Ascension Day is Coming – Celebrate the New Creation.

This ivory depiction of the Ascension was produced in Rome or Milan around 4th Century. vi Wikimedia

This ivory depiction of the Ascension was produced in Rome or Milan around 4th Century. vi Wikimedia Commons

Ascension Day is coming May 9th. In my last year’s post: Ascension Day is Coming – Do You Know What it Means?, I listed a number of resources for Ascension Day. This is not a celebration I grew up with and until recently I did not know that this is not just a celebration of the ascension of Christ, it is also a celebration of the new creation that God brought into being through the ascension of Jesus.  So this year I thought I would focus on Jesus as gardener of the new creation in my reflection.

This imagery is very special to me. As a keen gardener  I am intrigued by the concept of Jesus as the gardener of the new creation a concept which grows more powerful for me each year as I continue to garden and reflect on the God who is revealed as I do so. I wrote about this on Good Friday this year but as we approach Ascension Day thought that it was good to reflect on this imagery again,

From The Drogo Sacramentary a Carolingian illuminated manuscript on vellum of c.850, vis wikimedia Commons

From The Drogo Sacramentary a Carolingian illuminated manuscript on vellum of c.850, vis wikimedia Commons

Some theologians think that the whole theme of the Gospel of John is that of new creation. Most of the book of  John (chapters 12-20) takes place during one week in the life of Christ. John concentrates on themes. One theme is that Christ will redeem all of Creation (not just souls) through Re-Creation. In many ways Jesus death was like the planting of a seed (Unless a seed is planted in the soil and dies it remains alone, but its death will produce many new seeds, a plentiful harvest of new lives (Jn 12:24).  And then in John 20:15 we read: “she thought he was the gardener”  Why did it matter that Mary Magdalene thought that Jesus was the gardener?

The gospel of John begins with the words “In the beginning”. This immediately harkens us to the book of Genesis which opens with the same words. John then lays out a series of events in the life of Christ that mirror the Seven Days of Creation.  Read more

In the beginning God planted a garden – the Garden of Eden (Gen 3:8).  In the beginning of the new creation brought into being by the resurrection and ascension of Christ, God now in the form of the risen Christ, is once more seen as a gardener.  The hope and promise of these words which we so often skim over is incredible.  As we read in 2 Corinthians 5:17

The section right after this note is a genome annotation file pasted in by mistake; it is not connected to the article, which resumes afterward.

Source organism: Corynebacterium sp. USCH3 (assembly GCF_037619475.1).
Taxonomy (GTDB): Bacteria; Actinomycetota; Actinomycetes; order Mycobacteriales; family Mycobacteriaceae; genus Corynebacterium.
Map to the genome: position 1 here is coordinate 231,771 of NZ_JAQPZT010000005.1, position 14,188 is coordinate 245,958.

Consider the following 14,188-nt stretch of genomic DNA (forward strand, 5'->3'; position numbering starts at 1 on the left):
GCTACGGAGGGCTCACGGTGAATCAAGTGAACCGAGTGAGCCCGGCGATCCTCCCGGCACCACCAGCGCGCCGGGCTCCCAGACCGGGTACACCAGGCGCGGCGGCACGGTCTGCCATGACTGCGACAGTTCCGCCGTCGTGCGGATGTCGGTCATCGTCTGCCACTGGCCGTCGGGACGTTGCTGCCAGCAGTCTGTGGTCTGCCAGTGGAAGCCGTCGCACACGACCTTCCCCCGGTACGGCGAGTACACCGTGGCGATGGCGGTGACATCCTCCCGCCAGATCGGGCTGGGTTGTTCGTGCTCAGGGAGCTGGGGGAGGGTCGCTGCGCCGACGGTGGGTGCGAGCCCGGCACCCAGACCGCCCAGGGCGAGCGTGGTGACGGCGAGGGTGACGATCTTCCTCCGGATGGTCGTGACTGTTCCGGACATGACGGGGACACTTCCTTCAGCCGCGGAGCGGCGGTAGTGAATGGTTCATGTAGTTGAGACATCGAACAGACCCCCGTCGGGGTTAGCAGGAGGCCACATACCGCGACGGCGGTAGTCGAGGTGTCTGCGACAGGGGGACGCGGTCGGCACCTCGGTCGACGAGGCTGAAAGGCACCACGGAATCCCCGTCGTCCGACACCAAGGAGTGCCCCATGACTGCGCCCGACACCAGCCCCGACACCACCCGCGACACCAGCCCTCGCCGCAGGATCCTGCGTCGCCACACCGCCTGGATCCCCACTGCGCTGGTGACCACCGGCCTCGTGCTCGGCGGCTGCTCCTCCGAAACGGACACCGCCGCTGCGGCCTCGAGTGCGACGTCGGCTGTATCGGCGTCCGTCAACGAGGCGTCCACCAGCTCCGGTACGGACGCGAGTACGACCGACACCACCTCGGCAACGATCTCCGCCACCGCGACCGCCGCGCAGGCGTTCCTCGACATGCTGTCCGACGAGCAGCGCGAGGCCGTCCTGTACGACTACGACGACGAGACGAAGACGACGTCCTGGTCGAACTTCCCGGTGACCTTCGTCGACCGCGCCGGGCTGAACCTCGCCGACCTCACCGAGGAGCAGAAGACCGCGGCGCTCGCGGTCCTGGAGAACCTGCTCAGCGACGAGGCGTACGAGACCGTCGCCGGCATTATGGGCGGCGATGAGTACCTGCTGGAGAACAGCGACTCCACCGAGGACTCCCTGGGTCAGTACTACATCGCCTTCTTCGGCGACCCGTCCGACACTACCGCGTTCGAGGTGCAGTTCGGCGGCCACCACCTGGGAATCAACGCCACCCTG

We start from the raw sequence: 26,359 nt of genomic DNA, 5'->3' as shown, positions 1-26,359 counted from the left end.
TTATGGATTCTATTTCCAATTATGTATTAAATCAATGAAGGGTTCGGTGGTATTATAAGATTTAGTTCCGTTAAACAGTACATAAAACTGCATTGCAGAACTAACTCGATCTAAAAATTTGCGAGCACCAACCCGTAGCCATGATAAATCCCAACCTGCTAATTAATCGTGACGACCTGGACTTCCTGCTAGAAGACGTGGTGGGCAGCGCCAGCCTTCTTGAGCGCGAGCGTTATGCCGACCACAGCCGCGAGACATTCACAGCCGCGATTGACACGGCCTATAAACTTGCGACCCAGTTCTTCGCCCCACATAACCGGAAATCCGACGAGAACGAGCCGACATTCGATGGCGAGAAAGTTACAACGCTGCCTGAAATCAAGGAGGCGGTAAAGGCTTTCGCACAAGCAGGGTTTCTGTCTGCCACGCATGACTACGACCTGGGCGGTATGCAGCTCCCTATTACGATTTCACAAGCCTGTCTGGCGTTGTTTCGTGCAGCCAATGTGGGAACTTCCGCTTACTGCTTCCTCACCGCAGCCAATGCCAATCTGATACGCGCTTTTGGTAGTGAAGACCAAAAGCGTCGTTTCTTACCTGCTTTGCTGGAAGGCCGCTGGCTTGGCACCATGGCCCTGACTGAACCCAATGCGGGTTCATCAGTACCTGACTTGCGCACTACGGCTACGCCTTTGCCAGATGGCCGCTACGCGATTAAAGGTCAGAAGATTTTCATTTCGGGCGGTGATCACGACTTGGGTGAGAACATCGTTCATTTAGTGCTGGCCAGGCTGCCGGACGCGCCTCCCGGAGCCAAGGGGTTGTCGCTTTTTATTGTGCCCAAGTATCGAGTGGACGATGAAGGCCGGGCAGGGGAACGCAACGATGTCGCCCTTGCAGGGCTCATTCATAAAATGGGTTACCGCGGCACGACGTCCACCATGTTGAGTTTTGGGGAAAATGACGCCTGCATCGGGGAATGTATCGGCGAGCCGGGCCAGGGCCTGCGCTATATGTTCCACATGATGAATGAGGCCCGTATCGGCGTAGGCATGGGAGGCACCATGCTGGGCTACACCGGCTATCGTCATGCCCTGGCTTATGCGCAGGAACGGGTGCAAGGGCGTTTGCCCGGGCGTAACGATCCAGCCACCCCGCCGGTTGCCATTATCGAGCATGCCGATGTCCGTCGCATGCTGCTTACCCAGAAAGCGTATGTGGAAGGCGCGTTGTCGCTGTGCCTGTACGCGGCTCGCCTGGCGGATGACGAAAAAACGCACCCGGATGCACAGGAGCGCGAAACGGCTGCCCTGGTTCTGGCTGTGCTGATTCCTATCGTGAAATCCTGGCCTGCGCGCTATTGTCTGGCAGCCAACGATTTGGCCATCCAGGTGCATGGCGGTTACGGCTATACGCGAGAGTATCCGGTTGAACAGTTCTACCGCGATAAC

“Therefore if anyone is in Christ he is a new creation, the old has passed away, behold, the new has come.”

The new has come – On Good Friday Christ was planted in a garden – his mortal remains were placed in a garden tomb just as we plant seeds in the ground. On Ascension day we celebrate the hope that planting foreshadowed. All around me seeds have sprung into life. New creation has indeed begun and we in its birth the promise of many lives renewed, restored and bearing fruit.

A couple of years ago Good Friday and Earth Day coincided and I wrote the following liturgy which seems to me to be very appropriate as we celebrate this new creation

God all of created life is groaning waiting for the future God has prepared for us,
We hope for the day on which all you have made will be rescued from death and decay,
We wait for the redemption of our bodies and the restoration of our world.

In my opinion whatever we may have to go through now is less than nothing compared with the magnificent future God has planned for us. The whole creation is on tiptoe to see the wonderful sight of the sons of God coming into their own. The world of creation cannot as yet see reality, not because it chooses to be blind, but because in God’s purpose it has been so limited – yet it has been given hope. And the hope is that in the end the whole of created life will be rescued from the tyranny of change and decay, and have its share in that magnificent liberty which can only belong to the children of God!

It is plain to anyone with eyes to see that at the present time all created life groans in a sort of universal travail. And it is plain, too, that we who have a foretaste of the Spirit are in a state of painful tension, while we wait for that redemption of our bodies which will mean that at last we have realised our full sonship in him. We were saved by this hope, but in our moments of impatience let us remember that hope always means waiting for something that we haven’t yet got. But if we hope for something we cannot see, then we must settle down to wait for it in patience. (Romans 8:18 – 25 (Phillips Translation)